In their article Voiceless Requiem (Times of India, June 10 2003), Jug Suraiya and Vikas Singh write about language, its importance to humanity and the sad decline and eventual disappearance of hundred’s of languages. They then go overboard and claim that language is so embedded in the human experience that it creates the reality that we see around us. They subscribe to the extreme form of linguistic determinism. This version claims that for example cultures that lack words for certain colors cannot perceive those colors. Or that Hopi Indians don't think of time as past , present and future a conclusion based on the apparent lack of words to describe time. Both these and many of such extremes claims have been shown to be patently false. But Suraiya and Singh seem to have overlooked the literature of false claims. They begin by falling hook line and sinker for the Great Eskimo Vocabulary Hoax which is that Inuit have tens of different words for snow. Urban legend had earlier inflated the number of Inuit words for snow to 200 plus. Current Inuit language dictionaries and linguists have brought it down to a more modest 2! The number 11 quoted in the article is a generous count for snow and snow related phenomenon, not much different than English expressions for the same.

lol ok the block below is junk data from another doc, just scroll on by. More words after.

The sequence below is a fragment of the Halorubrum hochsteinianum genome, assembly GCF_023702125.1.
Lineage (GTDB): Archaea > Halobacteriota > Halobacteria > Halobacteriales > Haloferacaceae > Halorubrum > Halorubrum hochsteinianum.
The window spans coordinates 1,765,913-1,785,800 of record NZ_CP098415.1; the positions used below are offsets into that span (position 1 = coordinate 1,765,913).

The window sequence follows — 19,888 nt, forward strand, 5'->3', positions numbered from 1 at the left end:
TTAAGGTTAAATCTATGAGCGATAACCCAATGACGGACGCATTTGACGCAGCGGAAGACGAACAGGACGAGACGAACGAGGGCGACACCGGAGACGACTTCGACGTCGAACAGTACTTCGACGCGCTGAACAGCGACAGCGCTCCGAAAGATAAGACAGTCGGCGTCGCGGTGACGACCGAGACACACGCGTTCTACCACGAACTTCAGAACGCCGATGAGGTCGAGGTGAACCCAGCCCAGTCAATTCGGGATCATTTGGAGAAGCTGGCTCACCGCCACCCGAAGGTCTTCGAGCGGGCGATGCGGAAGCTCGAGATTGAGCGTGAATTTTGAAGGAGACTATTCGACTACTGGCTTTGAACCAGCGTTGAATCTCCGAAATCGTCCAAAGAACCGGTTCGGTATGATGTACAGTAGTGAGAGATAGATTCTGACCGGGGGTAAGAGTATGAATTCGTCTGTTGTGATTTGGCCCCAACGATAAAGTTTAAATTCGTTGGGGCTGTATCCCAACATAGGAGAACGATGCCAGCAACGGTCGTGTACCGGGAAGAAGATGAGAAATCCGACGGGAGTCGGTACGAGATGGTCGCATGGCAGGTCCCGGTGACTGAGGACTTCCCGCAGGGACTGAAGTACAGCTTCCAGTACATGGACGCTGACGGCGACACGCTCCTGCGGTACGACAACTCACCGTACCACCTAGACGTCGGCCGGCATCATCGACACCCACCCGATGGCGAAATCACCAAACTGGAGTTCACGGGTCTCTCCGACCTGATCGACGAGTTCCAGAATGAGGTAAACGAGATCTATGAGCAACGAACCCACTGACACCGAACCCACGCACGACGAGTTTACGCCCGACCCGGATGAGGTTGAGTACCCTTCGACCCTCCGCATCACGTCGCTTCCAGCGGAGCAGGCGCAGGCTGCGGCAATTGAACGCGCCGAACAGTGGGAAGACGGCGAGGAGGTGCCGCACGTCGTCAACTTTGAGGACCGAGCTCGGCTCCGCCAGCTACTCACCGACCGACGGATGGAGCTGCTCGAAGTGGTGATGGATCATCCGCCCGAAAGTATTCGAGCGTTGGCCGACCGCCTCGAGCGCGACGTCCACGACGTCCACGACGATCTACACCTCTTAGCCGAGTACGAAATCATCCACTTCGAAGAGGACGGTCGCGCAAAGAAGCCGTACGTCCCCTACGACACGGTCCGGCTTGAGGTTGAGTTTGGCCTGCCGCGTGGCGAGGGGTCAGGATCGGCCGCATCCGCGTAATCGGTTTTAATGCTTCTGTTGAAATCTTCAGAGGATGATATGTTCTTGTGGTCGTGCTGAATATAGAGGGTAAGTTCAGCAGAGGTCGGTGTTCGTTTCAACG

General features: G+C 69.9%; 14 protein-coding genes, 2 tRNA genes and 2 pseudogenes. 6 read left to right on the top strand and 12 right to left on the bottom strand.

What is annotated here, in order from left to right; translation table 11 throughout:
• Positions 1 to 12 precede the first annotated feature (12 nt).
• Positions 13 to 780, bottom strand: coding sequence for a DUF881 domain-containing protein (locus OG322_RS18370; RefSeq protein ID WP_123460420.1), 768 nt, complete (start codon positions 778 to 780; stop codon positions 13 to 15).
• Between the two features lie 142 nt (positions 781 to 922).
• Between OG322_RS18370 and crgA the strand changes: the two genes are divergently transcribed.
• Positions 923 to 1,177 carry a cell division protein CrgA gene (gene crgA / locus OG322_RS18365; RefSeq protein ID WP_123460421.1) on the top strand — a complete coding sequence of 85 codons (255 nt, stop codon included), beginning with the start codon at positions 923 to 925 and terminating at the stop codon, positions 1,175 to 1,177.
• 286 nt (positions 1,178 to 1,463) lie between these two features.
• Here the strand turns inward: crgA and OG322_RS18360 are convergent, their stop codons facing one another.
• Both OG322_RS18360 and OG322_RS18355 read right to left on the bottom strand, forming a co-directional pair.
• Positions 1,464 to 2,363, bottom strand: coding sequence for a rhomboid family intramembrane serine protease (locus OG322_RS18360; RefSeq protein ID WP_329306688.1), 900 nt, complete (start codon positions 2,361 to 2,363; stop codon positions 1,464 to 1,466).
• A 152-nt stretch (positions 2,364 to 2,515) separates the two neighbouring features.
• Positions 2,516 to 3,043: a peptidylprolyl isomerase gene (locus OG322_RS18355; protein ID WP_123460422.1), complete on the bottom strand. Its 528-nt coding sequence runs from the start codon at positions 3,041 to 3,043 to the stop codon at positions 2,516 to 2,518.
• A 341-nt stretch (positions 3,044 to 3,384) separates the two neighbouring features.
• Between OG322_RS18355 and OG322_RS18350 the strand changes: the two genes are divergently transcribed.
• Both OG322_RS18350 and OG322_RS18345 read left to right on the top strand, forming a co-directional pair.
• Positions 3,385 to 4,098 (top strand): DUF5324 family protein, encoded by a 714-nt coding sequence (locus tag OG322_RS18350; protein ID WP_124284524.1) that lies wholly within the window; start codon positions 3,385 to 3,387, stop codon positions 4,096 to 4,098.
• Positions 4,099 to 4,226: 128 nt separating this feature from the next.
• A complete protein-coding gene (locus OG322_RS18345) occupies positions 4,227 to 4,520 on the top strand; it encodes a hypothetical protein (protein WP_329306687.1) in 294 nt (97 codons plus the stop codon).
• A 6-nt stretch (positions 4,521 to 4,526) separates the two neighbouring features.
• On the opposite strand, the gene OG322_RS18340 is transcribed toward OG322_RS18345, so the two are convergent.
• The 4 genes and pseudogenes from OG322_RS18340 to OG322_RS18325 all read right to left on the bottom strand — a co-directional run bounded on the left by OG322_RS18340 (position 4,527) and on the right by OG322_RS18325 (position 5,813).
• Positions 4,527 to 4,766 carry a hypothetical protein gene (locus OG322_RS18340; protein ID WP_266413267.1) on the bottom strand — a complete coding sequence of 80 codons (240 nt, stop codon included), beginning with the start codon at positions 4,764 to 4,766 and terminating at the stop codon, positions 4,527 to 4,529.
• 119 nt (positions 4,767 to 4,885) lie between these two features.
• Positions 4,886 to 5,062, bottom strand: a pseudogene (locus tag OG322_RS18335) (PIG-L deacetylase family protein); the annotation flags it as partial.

Not satisfied with burdening the Inuit with a vast vocabulary for snow, Suraiya and Singh then claim that the Inuit language does not have words for romantic love. Apparently living in strongly bonded communities precludes the need for Inuit’s developing special attachments to other single members of the tribe. This is an absurd idea, but I followed it up and emailed a linguist expert on Inuit languages. After he had stopped laughing he emailed me a list of words for romantic love in Inuit dialects. Here are some examples, “piqpagigikpi¤” in Inupiaq Eskimo, North Slope dialect, kenkamken in Yup'ik Eskimo of Southwest Alaska, asavakkit in West Greenlandic all of which mean “I love you”!
Humans all over express an identical range of personal emotions and needs regardless of whether they live relatively solitary lives or part of strong communities. Even if the Inuit didn’t have a word for romantic love, one cannot automatically conclude that they don’t form special attachments. This myth i.e., since people speak differently, they must also be thinking differently, has been discredited by linguists and cognitive psychologists. Apart from formal research, one just has to glance at Inuit language novels or movies depicting lust, love, greed, jealousy and revenge to realize that the Inuit develop over their lifetime a range of intense personal relationships with other single tribal members, no different than humans living elsewhere. And yes, they have words to express all of them in their rich language.